I didn’t really begin to understand my image until I started to slam. Dating a rockabilly boy helped to spur that transition, of course: when the person you love and spend all your time with thinks a lot about his image, that tends to be contagious. Slam solidified that for me, though. When I worked with Ekabhumi, one of my coaches in the Bay, he stressed the importance of understanding how your audience reads you onstage. As I continued to grow, I had to get accustomed to the fact that people were going to photograph and videotape me, and that those images would be readily accessible to the world.

Having your own style is key to continued success in this game, I think. You want to make yourself into an icon in some ways. As a slammer, it’s obviously important to have your own voice as a writer and performer, but the clothes do make the woman in some respects. Here are a few very simple tips to get you started if you haven’t really thought about it before.

* Choose clothes that fit. In college, my friend Claudia (a self-proclaimed genius) gave me this tip, and it’s by far the most important. You can rock absolutely anything if it fits your body well. Don’t be a fool and blow your money on something unflattering just because it’s branded or supposedly fashionable. Same goes for color: learn which colors look good on you, and build your palette based on them. (I just used “palate” and “palette” in the same post. Thank you, I’ll be here all night.)

* Buy within your means. It can be worth investing in a few well-made, expensive pieces that you know you can work in a number of ways, but don’t knock the less expensive goods. Again, don’t bother with items that don’t fit – but dig around in your local secondhand stores (Sheba), maybe your neighborhood Ross (Sonya). What you find might surprise you.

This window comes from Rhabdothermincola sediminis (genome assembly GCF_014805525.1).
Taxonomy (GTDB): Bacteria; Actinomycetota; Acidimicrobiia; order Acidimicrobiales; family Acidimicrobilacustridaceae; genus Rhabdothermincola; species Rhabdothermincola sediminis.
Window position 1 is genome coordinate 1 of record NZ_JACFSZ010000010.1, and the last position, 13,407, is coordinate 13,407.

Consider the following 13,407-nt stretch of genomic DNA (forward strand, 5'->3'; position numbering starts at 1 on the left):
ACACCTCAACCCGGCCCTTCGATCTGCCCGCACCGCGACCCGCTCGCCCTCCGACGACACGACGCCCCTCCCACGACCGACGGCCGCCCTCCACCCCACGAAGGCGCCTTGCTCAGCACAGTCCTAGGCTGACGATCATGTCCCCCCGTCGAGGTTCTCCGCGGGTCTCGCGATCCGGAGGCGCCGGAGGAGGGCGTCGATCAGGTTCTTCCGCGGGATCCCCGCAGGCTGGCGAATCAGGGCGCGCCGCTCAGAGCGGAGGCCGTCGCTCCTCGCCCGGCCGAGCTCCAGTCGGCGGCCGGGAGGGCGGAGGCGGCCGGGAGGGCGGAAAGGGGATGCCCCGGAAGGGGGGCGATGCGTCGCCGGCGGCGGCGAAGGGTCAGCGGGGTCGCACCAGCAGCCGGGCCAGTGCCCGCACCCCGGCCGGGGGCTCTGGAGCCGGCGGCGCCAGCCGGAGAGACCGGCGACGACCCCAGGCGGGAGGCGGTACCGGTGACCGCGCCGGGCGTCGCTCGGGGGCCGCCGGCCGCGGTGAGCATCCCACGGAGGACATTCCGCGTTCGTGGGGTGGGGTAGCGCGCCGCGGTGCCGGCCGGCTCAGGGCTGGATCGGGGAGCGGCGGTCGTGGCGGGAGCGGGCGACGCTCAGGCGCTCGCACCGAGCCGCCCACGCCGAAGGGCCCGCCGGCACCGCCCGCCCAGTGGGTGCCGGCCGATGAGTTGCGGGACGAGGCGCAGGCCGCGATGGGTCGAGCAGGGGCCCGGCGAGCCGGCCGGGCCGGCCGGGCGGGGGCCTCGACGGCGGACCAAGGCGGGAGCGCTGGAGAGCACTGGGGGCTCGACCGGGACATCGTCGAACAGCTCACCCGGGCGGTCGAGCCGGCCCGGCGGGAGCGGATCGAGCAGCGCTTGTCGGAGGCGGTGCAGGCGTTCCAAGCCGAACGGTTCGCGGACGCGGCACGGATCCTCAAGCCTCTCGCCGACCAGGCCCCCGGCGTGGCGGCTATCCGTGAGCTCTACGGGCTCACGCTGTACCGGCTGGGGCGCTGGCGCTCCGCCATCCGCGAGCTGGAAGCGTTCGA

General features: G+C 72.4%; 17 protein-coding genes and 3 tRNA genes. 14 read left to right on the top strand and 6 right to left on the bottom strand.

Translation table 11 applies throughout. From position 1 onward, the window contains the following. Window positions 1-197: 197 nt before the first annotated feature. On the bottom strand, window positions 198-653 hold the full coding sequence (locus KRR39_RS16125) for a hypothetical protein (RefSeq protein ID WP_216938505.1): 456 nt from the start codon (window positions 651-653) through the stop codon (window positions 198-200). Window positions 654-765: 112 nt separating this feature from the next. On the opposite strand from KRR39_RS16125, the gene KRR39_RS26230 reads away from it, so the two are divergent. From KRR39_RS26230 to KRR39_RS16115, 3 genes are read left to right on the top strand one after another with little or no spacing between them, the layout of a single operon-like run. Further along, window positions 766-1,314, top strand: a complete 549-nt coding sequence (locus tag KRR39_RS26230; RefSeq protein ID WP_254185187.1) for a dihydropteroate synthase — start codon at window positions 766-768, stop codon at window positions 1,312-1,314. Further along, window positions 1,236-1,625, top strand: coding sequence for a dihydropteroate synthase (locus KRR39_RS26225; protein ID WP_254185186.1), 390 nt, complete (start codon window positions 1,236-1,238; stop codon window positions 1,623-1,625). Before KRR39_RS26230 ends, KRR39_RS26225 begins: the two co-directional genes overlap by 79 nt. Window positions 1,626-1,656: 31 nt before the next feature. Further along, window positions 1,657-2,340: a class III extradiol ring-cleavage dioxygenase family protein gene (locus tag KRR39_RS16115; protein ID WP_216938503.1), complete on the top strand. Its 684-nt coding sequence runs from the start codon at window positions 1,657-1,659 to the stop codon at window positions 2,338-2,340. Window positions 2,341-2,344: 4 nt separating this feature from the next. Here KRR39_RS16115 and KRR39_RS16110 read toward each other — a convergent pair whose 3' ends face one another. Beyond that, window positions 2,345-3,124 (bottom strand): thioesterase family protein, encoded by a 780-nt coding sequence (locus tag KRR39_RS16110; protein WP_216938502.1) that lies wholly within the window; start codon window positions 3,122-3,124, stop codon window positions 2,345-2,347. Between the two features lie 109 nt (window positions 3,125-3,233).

* Learn to sew. Making your own clothes, or altering them, is by far the best way to get exactly what you want. Most of us don’t have off-the-rack bodies, so being able to tweak something or create it from scratch is the best way to accomplish the Prime Directive.

* Talent scout. If you’re really at a loss as to how to pair colors, fabrics, and patterns, don’t be afraid to look at what you like on other people. Look at fashion magazines if it won’t depress you (it depresses me). Keep your eyes open when you walk around the streets of your town or city and try to get a sense of what you think looks cool on other people. I’m a big fan of learning at least a little of what’s come before, the better to subvert with grace.


I suppose I should applaud hipsters for making an effort to bring style and art into everyday life. I mean, it took a hipster town to bring me my luxurious Swedish breakfast, didn’t it? And a do-it-yourself pancake house? That’s bonkers, and fun. I also meant what I said about the donuts.

Impressive, no?

But I’m a little uncomfortable, in any case. Leaving the obvious question of racial diversity to the side for a moment: having the luxury and resources to develop personal style, or to create baroque pastries, presupposes a certain level of economic comfort. Even Westwood, who made art using materials that were considered cheap and vulgar, had access to resources that most people in the world don’t. I guess I just don’t want to forget that having the freedom to explore the realm of style is a tremendous luxury in and of itself. Art for art’s sake as opposed to art forged out of political or practical necessity – the tension between the two remains.